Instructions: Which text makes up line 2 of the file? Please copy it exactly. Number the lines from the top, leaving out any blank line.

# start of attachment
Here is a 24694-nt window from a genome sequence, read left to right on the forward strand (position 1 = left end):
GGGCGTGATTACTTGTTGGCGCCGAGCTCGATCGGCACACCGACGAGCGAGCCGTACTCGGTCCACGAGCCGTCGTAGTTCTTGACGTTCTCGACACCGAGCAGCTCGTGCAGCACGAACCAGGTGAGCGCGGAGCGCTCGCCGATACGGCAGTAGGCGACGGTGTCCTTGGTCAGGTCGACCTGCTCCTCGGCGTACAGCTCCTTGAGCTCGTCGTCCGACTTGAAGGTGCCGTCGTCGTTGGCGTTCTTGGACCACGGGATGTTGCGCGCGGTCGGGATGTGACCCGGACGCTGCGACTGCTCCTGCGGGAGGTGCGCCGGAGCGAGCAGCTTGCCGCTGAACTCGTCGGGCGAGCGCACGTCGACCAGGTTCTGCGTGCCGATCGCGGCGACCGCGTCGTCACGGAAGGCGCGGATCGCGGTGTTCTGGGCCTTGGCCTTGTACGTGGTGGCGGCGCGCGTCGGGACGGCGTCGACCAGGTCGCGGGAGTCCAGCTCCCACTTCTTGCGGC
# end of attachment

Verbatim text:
GGGCGTGATTACTTGTTGGCGCCGAGCTCGATCGGCACACCGACGAGCGAGCCGTACTCGGTCCACGAGCCGTCGTAGTTCTTGACGTTCTCGACACCGAGCAGCTCGTGCAGCACGAACCAGGTGAGCGCGGAGCGCTCGCCGATACGGCAGTAGGCGACGGTGTCCTTGGTCAGGTCGACCTGCTCCTCGGCGTACAGCTCCTTGAGCTCGTCGTCCGACTTGAAGGTGCCGTCGTCGTTGGCGTTCTTGGACCACGGGATGTTGCGCGCGGTCGGGATGTGACCCGGACGCTGCGACTGCTCCTGCGGGAGGTGCGCCGGAGCGAGCAGCTTGCCGCTGAACTCGTCGGGCGAGCGCACGTCGACCAGGTTCTGCGTGCCGATCGCGGCGACCGCGTCGTCACGGAAGGCGCGGATCGCGGTGTTCTGGGCCTTGGCCTTGTACGTGGTGGCGGCGCGCGTCGGGACGGCGTCGACCAGGTCGCGGGAGTCCAGCTCCCACTTCTTGCGGC